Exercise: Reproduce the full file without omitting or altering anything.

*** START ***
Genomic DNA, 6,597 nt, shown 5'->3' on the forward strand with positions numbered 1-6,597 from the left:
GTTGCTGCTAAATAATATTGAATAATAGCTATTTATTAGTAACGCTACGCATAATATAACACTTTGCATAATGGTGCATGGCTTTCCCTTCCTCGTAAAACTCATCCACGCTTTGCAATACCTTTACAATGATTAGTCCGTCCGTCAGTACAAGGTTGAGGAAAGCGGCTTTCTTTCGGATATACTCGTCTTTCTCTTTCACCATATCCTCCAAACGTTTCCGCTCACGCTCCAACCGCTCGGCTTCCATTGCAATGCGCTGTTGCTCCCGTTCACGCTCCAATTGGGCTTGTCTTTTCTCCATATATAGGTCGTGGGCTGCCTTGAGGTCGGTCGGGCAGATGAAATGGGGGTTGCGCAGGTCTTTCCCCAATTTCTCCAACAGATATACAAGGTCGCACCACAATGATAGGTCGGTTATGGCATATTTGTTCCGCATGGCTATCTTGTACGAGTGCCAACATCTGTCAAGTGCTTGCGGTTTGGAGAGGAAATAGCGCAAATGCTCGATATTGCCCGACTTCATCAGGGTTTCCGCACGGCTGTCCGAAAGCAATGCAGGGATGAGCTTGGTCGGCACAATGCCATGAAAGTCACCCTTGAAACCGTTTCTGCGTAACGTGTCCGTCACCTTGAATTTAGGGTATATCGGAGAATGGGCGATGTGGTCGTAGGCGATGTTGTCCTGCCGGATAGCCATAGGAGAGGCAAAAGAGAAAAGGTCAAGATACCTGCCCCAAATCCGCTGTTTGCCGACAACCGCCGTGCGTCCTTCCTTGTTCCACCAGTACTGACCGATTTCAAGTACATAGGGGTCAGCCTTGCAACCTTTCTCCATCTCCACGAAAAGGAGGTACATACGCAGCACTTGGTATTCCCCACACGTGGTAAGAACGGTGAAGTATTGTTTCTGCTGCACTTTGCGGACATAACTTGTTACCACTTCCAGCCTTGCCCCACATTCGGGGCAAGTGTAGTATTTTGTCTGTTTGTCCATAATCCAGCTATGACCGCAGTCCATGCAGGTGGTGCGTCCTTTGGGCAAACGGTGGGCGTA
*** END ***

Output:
Genomic DNA, 6,597 nt, shown 5'->3' on the forward strand with positions numbered 1-6,597 from the left:
GTTGCTGCTAAATAATATTGAATAATAGCTATTTATTAGTAACGCTACGCATAATATAACACTTTGCATAATGGTGCATGGCTTTCCCTTCCTCGTAAAACTCATCCACGCTTTGCAATACCTTTACAATGATTAGTCCGTCCGTCAGTACAAGGTTGAGGAAAGCGGCTTTCTTTCGGATATACTCGTCTTTCTCTTTCACCATATCCTCCAAACGTTTCCGCTCACGCTCCAACCGCTCGGCTTCCATTGCAATGCGCTGTTGCTCCCGTTCACGCTCCAATTGGGCTTGTCTTTTCTCCATATATAGGTCGTGGGCTGCCTTGAGGTCGGTCGGGCAGATGAAATGGGGGTTGCGCAGGTCTTTCCCCAATTTCTCCAACAGATATACAAGGTCGCACCACAATGATAGGTCGGTTATGGCATATTTGTTCCGCATGGCTATCTTGTACGAGTGCCAACATCTGTCAAGTGCTTGCGGTTTGGAGAGGAAATAGCGCAAATGCTCGATATTGCCCGACTTCATCAGGGTTTCCGCACGGCTGTCCGAAAGCAATGCAGGGATGAGCTTGGTCGGCACAATGCCATGAAAGTCACCCTTGAAACCGTTTCTGCGTAACGTGTCCGTCACCTTGAATTTAGGGTATATCGGAGAATGGGCGATGTGGTCGTAGGCGATGTTGTCCTGCCGGATAGCCATAGGAGAGGCAAAAGAGAAAAGGTCAAGATACCTGCCCCAAATCCGCTGTTTGCCGACAACCGCCGTGCGTCCTTCCTTGTTCCACCAGTACTGACCGATTTCAAGTACATAGGGGTCAGCCTTGCAACCTTTCTCCATCTCCACGAAAAGGAGGTACATACGCAGCACTTGGTATTCCCCACACGTGGTAAGAACGGTGAAGTATTGTTTCTGCTGCACTTTGCGGACATAACTTGTTACCACTTCCAGCCTTGCCCCACATTCGGGGCAAGTGTAGTATTTTGTCTGTTTGTCCATAATCCAGCTATGACCGCAGTCCATGCAGGTGGTGCGTCCTTTGGGCAAACGGTGGGCGTA